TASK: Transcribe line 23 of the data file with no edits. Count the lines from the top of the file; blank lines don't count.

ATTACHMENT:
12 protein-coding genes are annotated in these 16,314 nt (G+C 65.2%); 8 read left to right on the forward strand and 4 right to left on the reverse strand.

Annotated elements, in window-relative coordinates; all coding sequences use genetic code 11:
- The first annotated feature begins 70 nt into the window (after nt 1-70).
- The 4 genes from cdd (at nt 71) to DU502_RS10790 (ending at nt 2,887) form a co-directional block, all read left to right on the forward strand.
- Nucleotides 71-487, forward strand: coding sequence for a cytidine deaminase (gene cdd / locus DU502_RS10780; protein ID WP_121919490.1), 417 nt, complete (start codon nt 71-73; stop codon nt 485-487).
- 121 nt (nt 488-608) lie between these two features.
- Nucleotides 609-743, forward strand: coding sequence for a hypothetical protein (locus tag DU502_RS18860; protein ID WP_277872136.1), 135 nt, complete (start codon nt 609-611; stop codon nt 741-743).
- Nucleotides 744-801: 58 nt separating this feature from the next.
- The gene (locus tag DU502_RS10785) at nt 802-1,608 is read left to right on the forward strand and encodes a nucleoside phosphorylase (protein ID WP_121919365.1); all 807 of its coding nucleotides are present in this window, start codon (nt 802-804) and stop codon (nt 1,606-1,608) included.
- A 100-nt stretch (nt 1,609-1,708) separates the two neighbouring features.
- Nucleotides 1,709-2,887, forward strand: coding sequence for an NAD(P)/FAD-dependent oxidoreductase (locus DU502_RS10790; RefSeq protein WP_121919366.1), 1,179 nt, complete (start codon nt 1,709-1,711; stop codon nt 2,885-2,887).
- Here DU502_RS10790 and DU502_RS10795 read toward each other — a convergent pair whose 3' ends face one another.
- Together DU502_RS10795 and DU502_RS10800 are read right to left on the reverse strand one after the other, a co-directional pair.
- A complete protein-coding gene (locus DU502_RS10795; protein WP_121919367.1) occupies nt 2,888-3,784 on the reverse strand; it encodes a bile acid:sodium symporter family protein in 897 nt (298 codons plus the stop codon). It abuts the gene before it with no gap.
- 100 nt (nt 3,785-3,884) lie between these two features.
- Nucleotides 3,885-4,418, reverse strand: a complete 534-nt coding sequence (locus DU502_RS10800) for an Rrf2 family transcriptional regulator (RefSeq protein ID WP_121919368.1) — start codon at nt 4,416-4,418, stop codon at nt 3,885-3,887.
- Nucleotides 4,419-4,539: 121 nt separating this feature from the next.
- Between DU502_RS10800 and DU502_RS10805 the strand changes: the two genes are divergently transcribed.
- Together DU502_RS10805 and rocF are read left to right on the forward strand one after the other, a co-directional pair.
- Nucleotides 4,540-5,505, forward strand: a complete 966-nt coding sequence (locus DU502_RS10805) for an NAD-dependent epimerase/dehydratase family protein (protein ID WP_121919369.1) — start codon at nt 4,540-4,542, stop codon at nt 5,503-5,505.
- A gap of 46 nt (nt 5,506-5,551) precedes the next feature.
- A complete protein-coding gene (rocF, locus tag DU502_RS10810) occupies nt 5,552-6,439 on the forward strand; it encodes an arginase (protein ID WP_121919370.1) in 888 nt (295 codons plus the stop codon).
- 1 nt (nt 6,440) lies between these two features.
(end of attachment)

- 1 nt (nt 6,440) lies between these two features.